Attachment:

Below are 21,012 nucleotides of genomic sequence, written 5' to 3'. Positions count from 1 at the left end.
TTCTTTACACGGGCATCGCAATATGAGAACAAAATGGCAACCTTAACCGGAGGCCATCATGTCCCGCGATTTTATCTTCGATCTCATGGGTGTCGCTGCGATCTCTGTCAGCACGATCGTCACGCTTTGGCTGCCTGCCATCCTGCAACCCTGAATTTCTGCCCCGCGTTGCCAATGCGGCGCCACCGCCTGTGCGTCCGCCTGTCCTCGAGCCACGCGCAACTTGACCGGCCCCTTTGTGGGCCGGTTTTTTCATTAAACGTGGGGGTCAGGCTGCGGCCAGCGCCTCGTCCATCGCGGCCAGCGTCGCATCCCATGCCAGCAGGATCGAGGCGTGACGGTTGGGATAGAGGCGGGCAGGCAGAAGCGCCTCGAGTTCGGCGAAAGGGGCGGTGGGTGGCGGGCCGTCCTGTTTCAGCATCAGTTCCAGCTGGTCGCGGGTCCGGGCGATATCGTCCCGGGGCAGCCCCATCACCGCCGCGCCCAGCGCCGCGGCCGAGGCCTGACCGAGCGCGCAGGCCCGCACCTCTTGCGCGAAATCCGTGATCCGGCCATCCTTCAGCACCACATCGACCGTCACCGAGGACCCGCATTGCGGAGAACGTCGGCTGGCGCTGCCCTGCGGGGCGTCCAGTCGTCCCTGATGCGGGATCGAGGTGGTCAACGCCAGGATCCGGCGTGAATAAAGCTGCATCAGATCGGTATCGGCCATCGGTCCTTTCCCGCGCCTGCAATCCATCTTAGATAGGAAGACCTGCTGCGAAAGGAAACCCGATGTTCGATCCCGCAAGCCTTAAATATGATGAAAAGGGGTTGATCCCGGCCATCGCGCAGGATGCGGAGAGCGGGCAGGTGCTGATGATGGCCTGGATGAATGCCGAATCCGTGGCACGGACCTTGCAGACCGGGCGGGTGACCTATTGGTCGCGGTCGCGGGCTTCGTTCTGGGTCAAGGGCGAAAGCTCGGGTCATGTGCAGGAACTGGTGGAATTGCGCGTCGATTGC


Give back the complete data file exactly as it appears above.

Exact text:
Below are 21,012 nucleotides of genomic sequence, written 5' to 3'. Positions count from 1 at the left end.
TTCTTTACACGGGCATCGCAATATGAGAACAAAATGGCAACCTTAACCGGAGGCCATCATGTCCCGCGATTTTATCTTCGATCTCATGGGTGTCGCTGCGATCTCTGTCAGCACGATCGTCACGCTTTGGCTGCCTGCCATCCTGCAACCCTGAATTTCTGCCCCGCGTTGCCAATGCGGCGCCACCGCCTGTGCGTCCGCCTGTCCTCGAGCCACGCGCAACTTGACCGGCCCCTTTGTGGGCCGGTTTTTTCATTAAACGTGGGGGTCAGGCTGCGGCCAGCGCCTCGTCCATCGCGGCCAGCGTCGCATCCCATGCCAGCAGGATCGAGGCGTGACGGTTGGGATAGAGGCGGGCAGGCAGAAGCGCCTCGAGTTCGGCGAAAGGGGCGGTGGGTGGCGGGCCGTCCTGTTTCAGCATCAGTTCCAGCTGGTCGCGGGTCCGGGCGATATCGTCCCGGGGCAGCCCCATCACCGCCGCGCCCAGCGCCGCGGCCGAGGCCTGACCGAGCGCGCAGGCCCGCACCTCTTGCGCGAAATCCGTGATCCGGCCATCCTTCAGCACCACATCGACCGTCACCGAGGACCCGCATTGCGGAGAACGTCGGCTGGCGCTGCCCTGCGGGGCGTCCAGTCGTCCCTGATGCGGGATCGAGGTGGTCAACGCCAGGATCCGGCGTGAATAAAGCTGCATCAGATCGGTATCGGCCATCGGTCCTTTCCCGCGCCTGCAATCCATCTTAGATAGGAAGACCTGCTGCGAAAGGAAACCCGATGTTCGATCCCGCAAGCCTTAAATATGATGAAAAGGGGTTGATCCCGGCCATCGCGCAGGATGCGGAGAGCGGGCAGGTGCTGATGATGGCCTGGATGAATGCCGAATCCGTGGCACGGACCTTGCAGACCGGGCGGGTGACCTATTGGTCGCGGTCGCGGGCTTCGTTCTGGGTCAAGGGCGAAAGCTCGGGTCATGTGCAGGAACTGGTGGAATTGCGCGTCGATTGC